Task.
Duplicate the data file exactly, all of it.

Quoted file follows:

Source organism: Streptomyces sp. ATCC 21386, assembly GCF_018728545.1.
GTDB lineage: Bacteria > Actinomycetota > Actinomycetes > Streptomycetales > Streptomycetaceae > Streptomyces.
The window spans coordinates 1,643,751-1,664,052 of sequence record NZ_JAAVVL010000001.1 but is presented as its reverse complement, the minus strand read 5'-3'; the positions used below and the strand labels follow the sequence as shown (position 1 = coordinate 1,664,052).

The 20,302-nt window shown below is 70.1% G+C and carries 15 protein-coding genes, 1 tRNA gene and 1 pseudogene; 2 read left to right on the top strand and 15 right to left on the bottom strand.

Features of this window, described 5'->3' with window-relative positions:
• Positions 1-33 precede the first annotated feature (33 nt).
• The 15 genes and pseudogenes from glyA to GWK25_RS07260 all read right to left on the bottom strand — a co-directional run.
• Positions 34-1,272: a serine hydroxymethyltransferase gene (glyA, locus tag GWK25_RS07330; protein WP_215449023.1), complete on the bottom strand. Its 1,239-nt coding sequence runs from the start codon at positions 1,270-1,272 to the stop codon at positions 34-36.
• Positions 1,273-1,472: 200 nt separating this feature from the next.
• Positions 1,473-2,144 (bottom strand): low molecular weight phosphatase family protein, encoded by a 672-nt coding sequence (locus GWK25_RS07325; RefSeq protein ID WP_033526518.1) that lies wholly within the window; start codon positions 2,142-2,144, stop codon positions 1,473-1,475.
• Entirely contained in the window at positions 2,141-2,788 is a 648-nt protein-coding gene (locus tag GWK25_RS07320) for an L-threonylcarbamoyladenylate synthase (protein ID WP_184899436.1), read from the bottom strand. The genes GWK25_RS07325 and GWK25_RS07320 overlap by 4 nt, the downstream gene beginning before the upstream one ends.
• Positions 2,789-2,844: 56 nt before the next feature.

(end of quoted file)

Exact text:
Source organism: Streptomyces sp. ATCC 21386, assembly GCF_018728545.1.
GTDB lineage: Bacteria > Actinomycetota > Actinomycetes > Streptomycetales > Streptomycetaceae > Streptomyces.
The window spans coordinates 1,643,751-1,664,052 of sequence record NZ_JAAVVL010000001.1 but is presented as its reverse complement, the minus strand read 5'-3'; the positions used below and the strand labels follow the sequence as shown (position 1 = coordinate 1,664,052).

The 20,302-nt window shown below is 70.1% G+C and carries 15 protein-coding genes, 1 tRNA gene and 1 pseudogene; 2 read left to right on the top strand and 15 right to left on the bottom strand.

Features of this window, described 5'->3' with window-relative positions:
• Positions 1-33 precede the first annotated feature (33 nt).
• The 15 genes and pseudogenes from glyA to GWK25_RS07260 all read right to left on the bottom strand — a co-directional run.
• Positions 34-1,272: a serine hydroxymethyltransferase gene (glyA, locus tag GWK25_RS07330; protein WP_215449023.1), complete on the bottom strand. Its 1,239-nt coding sequence runs from the start codon at positions 1,270-1,272 to the stop codon at positions 34-36.
• Positions 1,273-1,472: 200 nt separating this feature from the next.
• Positions 1,473-2,144 (bottom strand): low molecular weight phosphatase family protein, encoded by a 672-nt coding sequence (locus GWK25_RS07325; RefSeq protein ID WP_033526518.1) that lies wholly within the window; start codon positions 2,142-2,144, stop codon positions 1,473-1,475.
• Entirely contained in the window at positions 2,141-2,788 is a 648-nt protein-coding gene (locus tag GWK25_RS07320) for an L-threonylcarbamoyladenylate synthase (protein ID WP_184899436.1), read from the bottom strand. The genes GWK25_RS07325 and GWK25_RS07320 overlap by 4 nt, the downstream gene beginning before the upstream one ends.
• Positions 2,789-2,844: 56 nt before the next feature.